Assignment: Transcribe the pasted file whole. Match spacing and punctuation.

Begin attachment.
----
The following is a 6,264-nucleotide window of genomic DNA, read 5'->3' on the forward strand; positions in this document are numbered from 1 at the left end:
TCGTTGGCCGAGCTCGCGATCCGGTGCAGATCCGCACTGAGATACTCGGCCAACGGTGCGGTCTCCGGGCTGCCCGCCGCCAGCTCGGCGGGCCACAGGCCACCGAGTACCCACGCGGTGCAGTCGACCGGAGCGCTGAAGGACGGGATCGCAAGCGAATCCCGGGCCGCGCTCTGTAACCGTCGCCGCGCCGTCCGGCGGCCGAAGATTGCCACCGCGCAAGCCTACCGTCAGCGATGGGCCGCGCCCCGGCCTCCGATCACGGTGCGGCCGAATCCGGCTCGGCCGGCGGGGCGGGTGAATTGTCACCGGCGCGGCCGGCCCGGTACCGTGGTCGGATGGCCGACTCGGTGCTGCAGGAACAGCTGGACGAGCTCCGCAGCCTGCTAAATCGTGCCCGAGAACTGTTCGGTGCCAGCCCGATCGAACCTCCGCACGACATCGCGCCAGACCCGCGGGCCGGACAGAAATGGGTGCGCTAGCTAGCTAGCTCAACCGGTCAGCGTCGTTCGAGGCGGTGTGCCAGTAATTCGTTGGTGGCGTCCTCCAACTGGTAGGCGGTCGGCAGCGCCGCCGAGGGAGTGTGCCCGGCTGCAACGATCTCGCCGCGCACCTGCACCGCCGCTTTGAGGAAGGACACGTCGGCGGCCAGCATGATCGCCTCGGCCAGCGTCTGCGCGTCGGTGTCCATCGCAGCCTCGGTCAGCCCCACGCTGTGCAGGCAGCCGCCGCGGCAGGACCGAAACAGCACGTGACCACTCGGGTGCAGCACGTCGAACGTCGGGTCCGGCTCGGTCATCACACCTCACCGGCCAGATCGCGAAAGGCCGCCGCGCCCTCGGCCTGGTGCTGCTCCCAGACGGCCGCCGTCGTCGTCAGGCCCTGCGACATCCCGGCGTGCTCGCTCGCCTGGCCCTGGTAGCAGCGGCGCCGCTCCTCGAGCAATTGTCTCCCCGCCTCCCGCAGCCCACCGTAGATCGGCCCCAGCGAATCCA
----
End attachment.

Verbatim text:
The following is a 6,264-nucleotide window of genomic DNA, read 5'->3' on the forward strand; positions in this document are numbered from 1 at the left end:
TCGTTGGCCGAGCTCGCGATCCGGTGCAGATCCGCACTGAGATACTCGGCCAACGGTGCGGTCTCCGGGCTGCCCGCCGCCAGCTCGGCGGGCCACAGGCCACCGAGTACCCACGCGGTGCAGTCGACCGGAGCGCTGAAGGACGGGATCGCAAGCGAATCCCGGGCCGCGCTCTGTAACCGTCGCCGCGCCGTCCGGCGGCCGAAGATTGCCACCGCGCAAGCCTACCGTCAGCGATGGGCCGCGCCCCGGCCTCCGATCACGGTGCGGCCGAATCCGGCTCGGCCGGCGGGGCGGGTGAATTGTCACCGGCGCGGCCGGCCCGGTACCGTGGTCGGATGGCCGACTCGGTGCTGCAGGAACAGCTGGACGAGCTCCGCAGCCTGCTAAATCGTGCCCGAGAACTGTTCGGTGCCAGCCCGATCGAACCTCCGCACGACATCGCGCCAGACCCGCGGGCCGGACAGAAATGGGTGCGCTAGCTAGCTAGCTCAACCGGTCAGCGTCGTTCGAGGCGGTGTGCCAGTAATTCGTTGGTGGCGTCCTCCAACTGGTAGGCGGTCGGCAGCGCCGCCGAGGGAGTGTGCCCGGCTGCAACGATCTCGCCGCGCACCTGCACCGCCGCTTTGAGGAAGGACACGTCGGCGGCCAGCATGATCGCCTCGGCCAGCGTCTGCGCGTCGGTGTCCATCGCAGCCTCGGTCAGCCCCACGCTGTGCAGGCAGCCGCCGCGGCAGGACCGAAACAGCACGTGACCACTCGGGTGCAGCACGTCGAACGTCGGGTCCGGCTCGGTCATCACACCTCACCGGCCAGATCGCGAAAGGCCGCCGCGCCCTCGGCCTGGTGCTGCTCCCAGACGGCCGCCGTCGTCGTCAGGCCCTGCGACATCCCGGCGTGCTCGCTCGCCTGGCCCTGGTAGCAGCGGCGCCGCTCCTCGAGCAATTGTCTCCCCGCCTCCCGCAGCCCACCGTAGATCGGCCCCAGCGAATCCA